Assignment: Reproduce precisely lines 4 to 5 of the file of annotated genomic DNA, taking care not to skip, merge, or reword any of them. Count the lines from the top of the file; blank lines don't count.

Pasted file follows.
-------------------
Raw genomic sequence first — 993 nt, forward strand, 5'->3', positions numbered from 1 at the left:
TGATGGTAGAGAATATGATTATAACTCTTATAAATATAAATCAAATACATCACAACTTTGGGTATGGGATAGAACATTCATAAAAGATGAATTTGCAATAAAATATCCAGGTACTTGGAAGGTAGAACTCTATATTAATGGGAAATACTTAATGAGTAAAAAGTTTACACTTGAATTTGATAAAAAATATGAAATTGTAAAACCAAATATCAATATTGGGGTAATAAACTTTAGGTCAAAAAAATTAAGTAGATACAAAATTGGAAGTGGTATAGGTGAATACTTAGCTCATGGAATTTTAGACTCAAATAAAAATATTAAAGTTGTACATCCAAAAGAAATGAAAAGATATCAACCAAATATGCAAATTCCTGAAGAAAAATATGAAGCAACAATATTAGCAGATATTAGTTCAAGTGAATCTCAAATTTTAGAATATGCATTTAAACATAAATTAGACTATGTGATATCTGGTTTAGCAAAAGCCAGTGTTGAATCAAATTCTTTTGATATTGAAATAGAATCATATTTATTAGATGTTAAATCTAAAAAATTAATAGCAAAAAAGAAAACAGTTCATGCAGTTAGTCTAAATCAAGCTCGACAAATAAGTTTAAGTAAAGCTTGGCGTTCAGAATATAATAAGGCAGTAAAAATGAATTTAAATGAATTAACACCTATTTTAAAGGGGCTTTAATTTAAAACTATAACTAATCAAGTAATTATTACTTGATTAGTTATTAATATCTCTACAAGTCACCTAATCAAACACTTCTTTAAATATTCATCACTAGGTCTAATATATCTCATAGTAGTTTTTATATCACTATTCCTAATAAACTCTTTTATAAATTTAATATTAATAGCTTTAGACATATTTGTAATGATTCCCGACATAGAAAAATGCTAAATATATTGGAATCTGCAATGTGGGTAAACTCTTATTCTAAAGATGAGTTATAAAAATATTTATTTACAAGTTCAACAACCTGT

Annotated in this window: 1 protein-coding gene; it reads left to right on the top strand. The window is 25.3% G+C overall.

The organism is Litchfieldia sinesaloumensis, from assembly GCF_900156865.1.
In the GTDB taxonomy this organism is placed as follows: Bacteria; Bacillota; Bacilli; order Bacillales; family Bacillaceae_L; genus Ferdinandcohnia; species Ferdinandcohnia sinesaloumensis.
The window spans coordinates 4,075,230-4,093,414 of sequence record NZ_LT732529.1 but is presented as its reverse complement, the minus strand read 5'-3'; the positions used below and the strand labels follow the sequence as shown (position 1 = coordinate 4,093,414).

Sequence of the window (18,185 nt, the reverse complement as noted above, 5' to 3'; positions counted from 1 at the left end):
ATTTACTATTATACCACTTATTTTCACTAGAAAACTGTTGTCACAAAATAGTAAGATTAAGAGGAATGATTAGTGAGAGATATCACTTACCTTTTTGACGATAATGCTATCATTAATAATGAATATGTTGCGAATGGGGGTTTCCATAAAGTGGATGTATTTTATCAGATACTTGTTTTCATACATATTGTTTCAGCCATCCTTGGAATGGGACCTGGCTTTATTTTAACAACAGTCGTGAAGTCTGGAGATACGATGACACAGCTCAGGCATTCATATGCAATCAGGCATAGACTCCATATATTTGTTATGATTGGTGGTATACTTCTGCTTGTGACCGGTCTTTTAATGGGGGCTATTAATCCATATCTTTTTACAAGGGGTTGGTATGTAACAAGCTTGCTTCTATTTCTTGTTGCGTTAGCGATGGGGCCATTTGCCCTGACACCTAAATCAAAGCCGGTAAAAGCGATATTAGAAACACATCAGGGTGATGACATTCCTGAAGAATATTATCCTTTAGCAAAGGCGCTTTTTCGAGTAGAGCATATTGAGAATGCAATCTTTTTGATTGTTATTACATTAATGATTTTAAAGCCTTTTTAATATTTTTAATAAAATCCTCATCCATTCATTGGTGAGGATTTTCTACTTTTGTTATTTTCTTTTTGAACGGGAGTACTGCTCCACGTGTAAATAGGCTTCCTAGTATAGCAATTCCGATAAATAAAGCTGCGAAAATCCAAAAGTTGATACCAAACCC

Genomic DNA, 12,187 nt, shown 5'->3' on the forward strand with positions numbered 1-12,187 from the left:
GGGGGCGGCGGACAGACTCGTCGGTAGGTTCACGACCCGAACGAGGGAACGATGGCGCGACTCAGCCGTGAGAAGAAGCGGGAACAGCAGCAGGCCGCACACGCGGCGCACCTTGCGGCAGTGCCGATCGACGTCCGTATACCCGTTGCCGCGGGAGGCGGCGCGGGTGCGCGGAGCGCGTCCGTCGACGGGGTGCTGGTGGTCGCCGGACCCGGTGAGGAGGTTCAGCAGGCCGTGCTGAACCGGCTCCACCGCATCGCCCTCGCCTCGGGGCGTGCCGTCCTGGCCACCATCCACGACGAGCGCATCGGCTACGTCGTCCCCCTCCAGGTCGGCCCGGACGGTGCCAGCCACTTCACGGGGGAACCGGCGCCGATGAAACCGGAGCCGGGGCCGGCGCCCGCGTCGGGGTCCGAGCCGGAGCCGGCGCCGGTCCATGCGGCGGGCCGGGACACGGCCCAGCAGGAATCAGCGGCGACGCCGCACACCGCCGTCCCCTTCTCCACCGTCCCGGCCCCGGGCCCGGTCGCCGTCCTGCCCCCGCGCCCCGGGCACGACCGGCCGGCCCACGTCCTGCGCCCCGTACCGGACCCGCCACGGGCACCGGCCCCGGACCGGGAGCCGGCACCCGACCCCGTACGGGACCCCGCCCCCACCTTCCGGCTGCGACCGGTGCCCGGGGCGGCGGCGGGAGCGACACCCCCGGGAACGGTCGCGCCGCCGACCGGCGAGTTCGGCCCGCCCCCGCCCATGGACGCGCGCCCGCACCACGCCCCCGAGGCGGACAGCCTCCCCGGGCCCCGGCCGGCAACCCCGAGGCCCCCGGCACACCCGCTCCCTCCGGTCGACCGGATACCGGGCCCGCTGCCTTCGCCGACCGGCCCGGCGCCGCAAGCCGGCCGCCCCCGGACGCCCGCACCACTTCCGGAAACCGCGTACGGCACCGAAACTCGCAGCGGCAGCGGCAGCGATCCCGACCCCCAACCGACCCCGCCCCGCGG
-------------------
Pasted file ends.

The organism is Litchfieldia sinesaloumensis, from assembly GCF_900156865.1.
In the GTDB taxonomy this organism is placed as follows: Bacteria; Bacillota; Bacilli; order Bacillales; family Bacillaceae_L; genus Ferdinandcohnia; species Ferdinandcohnia sinesaloumensis.